Not all Cut-off/Chop saws are created equal. I’ve been using a basic chop saw from Harbor Freight with a Diablo abrasive wheel and I must say, that thing does not pick up its slack. Here’s what I mean: First, it make a bulky cut, which makes it REALLY hard to do precision cuts that are within 1/16th of an inch variable, if even that. 2) Once you make that cut, the amount of melted steel that needs to be grinded off for the cut is time consuming.
All of this was enough to convince me to get something that is far more efficient. I decided to get the Evolution Rage2 Chop saw with a diamond blade. Here are my thoughts on it compared to a typical Abrasive Wheel Chop Saw.
The Abrasive Wheel is notorious for the amount of fireworks that it puts out. The flash metal sparks light up your garage/shop and it gets hot. Boy does it get hot!
On the other hand, the Evolution Chop Saw has yet to make a spark. The picture above is the saw operating at maximum speed cutting through he same exact 16 gage 3/4″ square tube. No hot sparks to be found.
I like how the Evolution has the fully enclosed blade cover that is only exposed or opened when the blade is lowered. This makes it a great security feature. When you’re too quick to reach for that freshly cut off piece, the safety feature really helps from getting cut with a blade that is in the process of powering down.
I have to say that the basic Harbor Freight saw does have a clamping feature that I prefer. Not only does it spin unlike any other, it also has a flip that allows for a quick major clamping that bypasses all the threads. When the flip is flipped the opposite way, it allowes for a more fixated tightening when engaging the threads.
As you can see, the Evolution only has the threaded adjustment clamp, which takes a while to open or close because it doesn’t have a way to bypass the threads.
I HATE the switch on the HF saw with a passion. In some weird, unnatural fashion, you have to press the red switch down while pressing the yellow switch up and forward. Honestly, it takes a few tries before that puppy fires up.
In contrast, the Evolution switch is straight to the point. You just press the side safety with your thumb, and then lift the switch nice and smoothly.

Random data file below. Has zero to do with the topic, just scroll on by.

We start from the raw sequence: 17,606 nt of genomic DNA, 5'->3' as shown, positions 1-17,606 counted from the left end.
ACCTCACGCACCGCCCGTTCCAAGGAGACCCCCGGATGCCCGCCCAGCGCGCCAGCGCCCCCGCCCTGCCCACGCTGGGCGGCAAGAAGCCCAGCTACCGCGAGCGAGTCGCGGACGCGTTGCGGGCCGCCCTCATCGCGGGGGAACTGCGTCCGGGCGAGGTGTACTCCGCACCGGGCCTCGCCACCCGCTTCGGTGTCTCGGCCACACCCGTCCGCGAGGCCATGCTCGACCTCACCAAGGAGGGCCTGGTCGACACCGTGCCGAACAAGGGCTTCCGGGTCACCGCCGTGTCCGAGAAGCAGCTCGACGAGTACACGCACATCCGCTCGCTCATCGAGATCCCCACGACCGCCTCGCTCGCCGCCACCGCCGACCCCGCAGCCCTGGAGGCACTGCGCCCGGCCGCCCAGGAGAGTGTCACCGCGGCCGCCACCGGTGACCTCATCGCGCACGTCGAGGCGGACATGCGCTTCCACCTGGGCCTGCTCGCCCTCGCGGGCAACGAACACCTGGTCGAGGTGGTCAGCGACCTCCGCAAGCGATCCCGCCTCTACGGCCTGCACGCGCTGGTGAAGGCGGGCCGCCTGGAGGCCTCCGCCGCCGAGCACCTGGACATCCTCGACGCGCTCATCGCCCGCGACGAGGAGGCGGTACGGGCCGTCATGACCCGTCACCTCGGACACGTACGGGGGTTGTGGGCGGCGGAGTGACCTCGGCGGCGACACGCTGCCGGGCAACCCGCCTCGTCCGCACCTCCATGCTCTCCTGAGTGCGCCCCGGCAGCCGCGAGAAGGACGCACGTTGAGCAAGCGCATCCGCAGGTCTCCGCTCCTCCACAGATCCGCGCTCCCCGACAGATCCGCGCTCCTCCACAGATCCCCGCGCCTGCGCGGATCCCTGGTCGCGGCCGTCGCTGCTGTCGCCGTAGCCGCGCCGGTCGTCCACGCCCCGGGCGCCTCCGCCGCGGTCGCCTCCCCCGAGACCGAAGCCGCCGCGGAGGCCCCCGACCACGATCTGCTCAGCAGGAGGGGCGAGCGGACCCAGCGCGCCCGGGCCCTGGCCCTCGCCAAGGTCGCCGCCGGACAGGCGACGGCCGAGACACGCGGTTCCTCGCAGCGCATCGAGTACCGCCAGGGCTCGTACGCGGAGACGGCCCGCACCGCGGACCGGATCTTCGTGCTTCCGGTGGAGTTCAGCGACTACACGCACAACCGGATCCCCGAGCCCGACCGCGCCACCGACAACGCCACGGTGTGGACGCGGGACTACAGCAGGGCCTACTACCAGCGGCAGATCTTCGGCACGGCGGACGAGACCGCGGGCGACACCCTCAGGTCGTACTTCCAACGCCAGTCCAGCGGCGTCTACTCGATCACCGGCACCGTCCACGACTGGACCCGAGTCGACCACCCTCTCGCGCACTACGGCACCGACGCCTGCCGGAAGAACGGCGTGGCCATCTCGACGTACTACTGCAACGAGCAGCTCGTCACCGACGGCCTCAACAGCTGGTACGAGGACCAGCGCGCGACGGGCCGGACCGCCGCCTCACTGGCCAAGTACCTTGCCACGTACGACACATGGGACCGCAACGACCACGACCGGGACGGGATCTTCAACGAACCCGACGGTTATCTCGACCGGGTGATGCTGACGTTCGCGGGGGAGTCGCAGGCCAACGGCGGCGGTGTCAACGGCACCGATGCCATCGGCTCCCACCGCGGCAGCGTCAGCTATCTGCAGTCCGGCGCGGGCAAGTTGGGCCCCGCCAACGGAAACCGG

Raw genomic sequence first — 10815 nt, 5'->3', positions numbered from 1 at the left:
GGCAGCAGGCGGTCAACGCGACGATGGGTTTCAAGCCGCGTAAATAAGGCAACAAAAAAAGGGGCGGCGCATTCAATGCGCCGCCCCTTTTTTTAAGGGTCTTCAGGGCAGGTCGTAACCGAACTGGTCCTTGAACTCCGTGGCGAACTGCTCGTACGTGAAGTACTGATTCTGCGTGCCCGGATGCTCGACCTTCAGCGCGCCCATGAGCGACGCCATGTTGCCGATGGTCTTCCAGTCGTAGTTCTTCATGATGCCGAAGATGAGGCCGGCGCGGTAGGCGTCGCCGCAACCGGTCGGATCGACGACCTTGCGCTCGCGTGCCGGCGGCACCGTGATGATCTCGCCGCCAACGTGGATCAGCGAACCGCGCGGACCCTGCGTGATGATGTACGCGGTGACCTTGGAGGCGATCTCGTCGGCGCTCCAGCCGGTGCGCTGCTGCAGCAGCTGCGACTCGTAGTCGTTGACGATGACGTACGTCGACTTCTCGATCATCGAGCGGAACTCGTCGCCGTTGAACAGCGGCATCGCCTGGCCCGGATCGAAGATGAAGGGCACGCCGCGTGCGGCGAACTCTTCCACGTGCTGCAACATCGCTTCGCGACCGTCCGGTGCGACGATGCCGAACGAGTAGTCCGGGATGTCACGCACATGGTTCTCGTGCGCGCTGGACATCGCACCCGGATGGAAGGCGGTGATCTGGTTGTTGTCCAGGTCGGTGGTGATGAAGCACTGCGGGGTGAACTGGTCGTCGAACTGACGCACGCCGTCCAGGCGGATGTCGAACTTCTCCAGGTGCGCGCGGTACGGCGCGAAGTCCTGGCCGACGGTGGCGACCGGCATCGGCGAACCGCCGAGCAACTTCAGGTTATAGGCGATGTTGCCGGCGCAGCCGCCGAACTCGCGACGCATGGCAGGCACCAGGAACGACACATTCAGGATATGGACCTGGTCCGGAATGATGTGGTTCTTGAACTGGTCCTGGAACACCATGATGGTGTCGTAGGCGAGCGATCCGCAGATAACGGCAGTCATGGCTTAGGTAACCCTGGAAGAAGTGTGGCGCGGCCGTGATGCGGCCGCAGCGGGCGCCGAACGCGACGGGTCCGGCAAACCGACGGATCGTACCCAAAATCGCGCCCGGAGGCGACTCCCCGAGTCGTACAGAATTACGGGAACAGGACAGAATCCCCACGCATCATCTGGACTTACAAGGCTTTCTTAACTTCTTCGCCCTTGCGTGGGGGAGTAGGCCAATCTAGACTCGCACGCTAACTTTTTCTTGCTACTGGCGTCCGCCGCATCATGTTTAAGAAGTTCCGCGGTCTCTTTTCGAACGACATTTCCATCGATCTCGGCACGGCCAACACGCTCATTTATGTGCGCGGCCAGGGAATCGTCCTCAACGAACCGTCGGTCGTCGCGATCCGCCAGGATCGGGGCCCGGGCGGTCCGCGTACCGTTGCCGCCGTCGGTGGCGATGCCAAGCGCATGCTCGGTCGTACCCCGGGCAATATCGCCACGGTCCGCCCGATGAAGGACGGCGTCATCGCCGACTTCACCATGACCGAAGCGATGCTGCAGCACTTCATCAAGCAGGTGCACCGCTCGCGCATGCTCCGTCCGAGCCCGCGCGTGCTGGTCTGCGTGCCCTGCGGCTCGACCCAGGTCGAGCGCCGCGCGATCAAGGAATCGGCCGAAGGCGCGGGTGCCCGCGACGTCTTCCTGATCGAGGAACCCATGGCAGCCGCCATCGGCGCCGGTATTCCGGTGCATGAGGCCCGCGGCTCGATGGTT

I do like the lock on the HF saw. It’s a pin that goes in through the arm that is pressed down and slides into place while preventing the saw from raising. It also makes it easier to carry. I like this because it’s quick.
The Evolution saw has a more archaic approach that involves a chain to be hooked on to a pin. It works, but it seems like it was just a means to an end during the design.
I really like how the blade locking safety pin is right there on the Evolution. It makes it super easy to be on both sides of the machine when changing the blade.
But enough of the talk, lets see some cuts! The above picture is a cut with a new Diablo Abrasive Wheel. As you can see, all of that melted steel needs to be cleaned up from an angle grinder.
The picture above is with the Evolution Chop Saw using the diamond blade it comes with. As you can see, it needs no extra love or attention. It is ready to roll.
The Evolution Rage2 saw is not really sold at your local store, but it can be purchased from a lot of the online stores from $187-$200 with the blade. Originally I was going to just get the blade and set it on my Harbor Freight saw. The problem with that is that my HF has an RPM of about 3500 and the Evolution has an RPM of 1450. If you throw a Damond blade on such a fast spinning motor, you run the risk of ruining the blade and putting yourself in danger. That being said, I LOVE my Evolution Rage 2 Saw. It cuts fast, crisp, and clean and better yet, make no sparks. Click the link below to see the cheapest amazon pice for this saw.